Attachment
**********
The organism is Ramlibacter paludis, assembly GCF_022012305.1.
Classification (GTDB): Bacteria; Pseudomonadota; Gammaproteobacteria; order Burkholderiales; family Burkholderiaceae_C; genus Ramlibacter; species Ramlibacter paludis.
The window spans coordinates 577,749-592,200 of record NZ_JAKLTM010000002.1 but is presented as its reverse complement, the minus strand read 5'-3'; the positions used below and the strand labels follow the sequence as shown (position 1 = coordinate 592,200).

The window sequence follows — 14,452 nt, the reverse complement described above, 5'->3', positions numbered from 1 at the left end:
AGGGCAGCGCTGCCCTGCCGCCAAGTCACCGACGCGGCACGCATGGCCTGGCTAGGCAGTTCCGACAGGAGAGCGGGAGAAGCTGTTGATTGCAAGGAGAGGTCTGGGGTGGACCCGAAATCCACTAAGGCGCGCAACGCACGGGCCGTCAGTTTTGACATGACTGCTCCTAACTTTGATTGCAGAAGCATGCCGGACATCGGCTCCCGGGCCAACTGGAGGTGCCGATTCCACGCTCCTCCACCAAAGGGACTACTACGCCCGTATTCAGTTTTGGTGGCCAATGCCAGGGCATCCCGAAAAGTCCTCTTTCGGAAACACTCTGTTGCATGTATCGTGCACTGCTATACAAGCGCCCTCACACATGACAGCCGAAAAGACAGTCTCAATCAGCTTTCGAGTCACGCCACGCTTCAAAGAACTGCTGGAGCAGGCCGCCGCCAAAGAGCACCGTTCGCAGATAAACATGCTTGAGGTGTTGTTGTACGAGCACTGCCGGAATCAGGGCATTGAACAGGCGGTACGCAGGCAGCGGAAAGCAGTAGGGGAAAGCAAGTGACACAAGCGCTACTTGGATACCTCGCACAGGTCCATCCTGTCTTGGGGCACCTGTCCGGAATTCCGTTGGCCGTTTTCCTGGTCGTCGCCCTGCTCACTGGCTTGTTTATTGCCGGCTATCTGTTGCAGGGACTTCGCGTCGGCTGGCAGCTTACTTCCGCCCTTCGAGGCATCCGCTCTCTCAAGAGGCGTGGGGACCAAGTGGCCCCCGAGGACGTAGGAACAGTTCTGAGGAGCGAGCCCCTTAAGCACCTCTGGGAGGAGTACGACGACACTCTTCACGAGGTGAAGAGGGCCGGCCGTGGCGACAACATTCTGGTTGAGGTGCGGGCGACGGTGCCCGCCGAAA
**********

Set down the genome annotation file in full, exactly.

The organism is Ramlibacter paludis, assembly GCF_022012305.1.
Classification (GTDB): Bacteria; Pseudomonadota; Gammaproteobacteria; order Burkholderiales; family Burkholderiaceae_C; genus Ramlibacter; species Ramlibacter paludis.
The window spans coordinates 577,749-592,200 of record NZ_JAKLTM010000002.1 but is presented as its reverse complement, the minus strand read 5'-3'; the positions used below and the strand labels follow the sequence as shown (position 1 = coordinate 592,200).

The window sequence follows — 14,452 nt, the reverse complement described above, 5'->3', positions numbered from 1 at the left end:
AGGGCAGCGCTGCCCTGCCGCCAAGTCACCGACGCGGCACGCATGGCCTGGCTAGGCAGTTCCGACAGGAGAGCGGGAGAAGCTGTTGATTGCAAGGAGAGGTCTGGGGTGGACCCGAAATCCACTAAGGCGCGCAACGCACGGGCCGTCAGTTTTGACATGACTGCTCCTAACTTTGATTGCAGAAGCATGCCGGACATCGGCTCCCGGGCCAACTGGAGGTGCCGATTCCACGCTCCTCCACCAAAGGGACTACTACGCCCGTATTCAGTTTTGGTGGCCAATGCCAGGGCATCCCGAAAAGTCCTCTTTCGGAAACACTCTGTTGCATGTATCGTGCACTGCTATACAAGCGCCCTCACACATGACAGCCGAAAAGACAGTCTCAATCAGCTTTCGAGTCACGCCACGCTTCAAAGAACTGCTGGAGCAGGCCGCCGCCAAAGAGCACCGTTCGCAGATAAACATGCTTGAGGTGTTGTTGTACGAGCACTGCCGGAATCAGGGCATTGAACAGGCGGTACGCAGGCAGCGGAAAGCAGTAGGGGAAAGCAAGTGACACAAGCGCTACTTGGATACCTCGCACAGGTCCATCCTGTCTTGGGGCACCTGTCCGGAATTCCGTTGGCCGTTTTCCTGGTCGTCGCCCTGCTCACTGGCTTGTTTATTGCCGGCTATCTGTTGCAGGGACTTCGCGTCGGCTGGCAGCTTACTTCCGCCCTTCGAGGCATCCGCTCTCTCAAGAGGCGTGGGGACCAAGTGGCCCCCGAGGACGTAGGAACAGTTCTGAGGAGCGAGCCCCTTAAGCACCTCTGGGAGGAGTACGACGACACTCTTCACGAGGTGAAGAGGGCCGGCCGTGGCGACAACATTCTGGTTGAGGTGCGGGCGACGGTGCCCGCCGAAA